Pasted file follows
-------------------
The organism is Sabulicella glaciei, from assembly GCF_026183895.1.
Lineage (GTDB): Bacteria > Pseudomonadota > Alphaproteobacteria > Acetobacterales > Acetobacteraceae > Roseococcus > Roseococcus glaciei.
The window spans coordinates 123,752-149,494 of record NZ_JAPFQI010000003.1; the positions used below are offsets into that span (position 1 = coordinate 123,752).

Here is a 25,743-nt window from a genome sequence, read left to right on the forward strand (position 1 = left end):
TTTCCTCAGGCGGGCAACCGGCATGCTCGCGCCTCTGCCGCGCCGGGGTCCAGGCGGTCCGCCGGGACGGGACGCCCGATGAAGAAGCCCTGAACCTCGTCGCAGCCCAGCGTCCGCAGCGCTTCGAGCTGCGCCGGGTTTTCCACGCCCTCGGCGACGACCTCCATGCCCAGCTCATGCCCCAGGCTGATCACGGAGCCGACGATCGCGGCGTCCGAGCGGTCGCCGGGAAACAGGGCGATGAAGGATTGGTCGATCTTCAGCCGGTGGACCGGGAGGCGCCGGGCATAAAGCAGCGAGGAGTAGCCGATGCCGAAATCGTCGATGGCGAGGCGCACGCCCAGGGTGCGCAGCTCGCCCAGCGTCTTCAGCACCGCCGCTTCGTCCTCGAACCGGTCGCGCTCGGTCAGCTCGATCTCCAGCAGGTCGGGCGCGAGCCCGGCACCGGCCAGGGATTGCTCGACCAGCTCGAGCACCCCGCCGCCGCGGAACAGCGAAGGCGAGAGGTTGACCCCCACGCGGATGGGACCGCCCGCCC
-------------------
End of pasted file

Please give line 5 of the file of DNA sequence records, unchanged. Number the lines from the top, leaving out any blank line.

TTTCCTCAGGCGGGCAACCGGCATGCTCGCGCCTCTGCCGCGCCGGGGTCCAGGCGGTCCGCCGGGACGGGACGCCCGATGAAGAAGCCCTGAACCTCGTCGCAGCCCAGCGTCCGCAGCGCTTCGAGCTGCGCCGGGTTTTCCACGCCCTCGGCGACGACCTCCATGCCCAGCTCATGCCCCAGGCTGATCACGGAGCCGACGATCGCGGCGTCCGAGCGGTCGCCGGGAAACAGGGCGATGAAGGATTGGTCGATCTTCAGCCGGTGGACCGGGAGGCGCCGGGCATAAAGCAGCGAGGAGTAGCCGATGCCGAAATCGTCGATGGCGAGGCGCACGCCCAGGGTGCGCAGCTCGCCCAGCGTCTTCAGCACCGCCGCTTCGTCCTCGAACCGGTCGCGCTCGGTCAGCTCGATCTCCAGCAGGTCGGGCGCGAGCCCGGCACCGGCCAGGGATTGCTCGACCAGCTCGAGCACCCCGCCGCCGCGGAACAGCGAAGGCGAGAGGTTGACCCCCACGCGGATGGGACCGCCCGCCC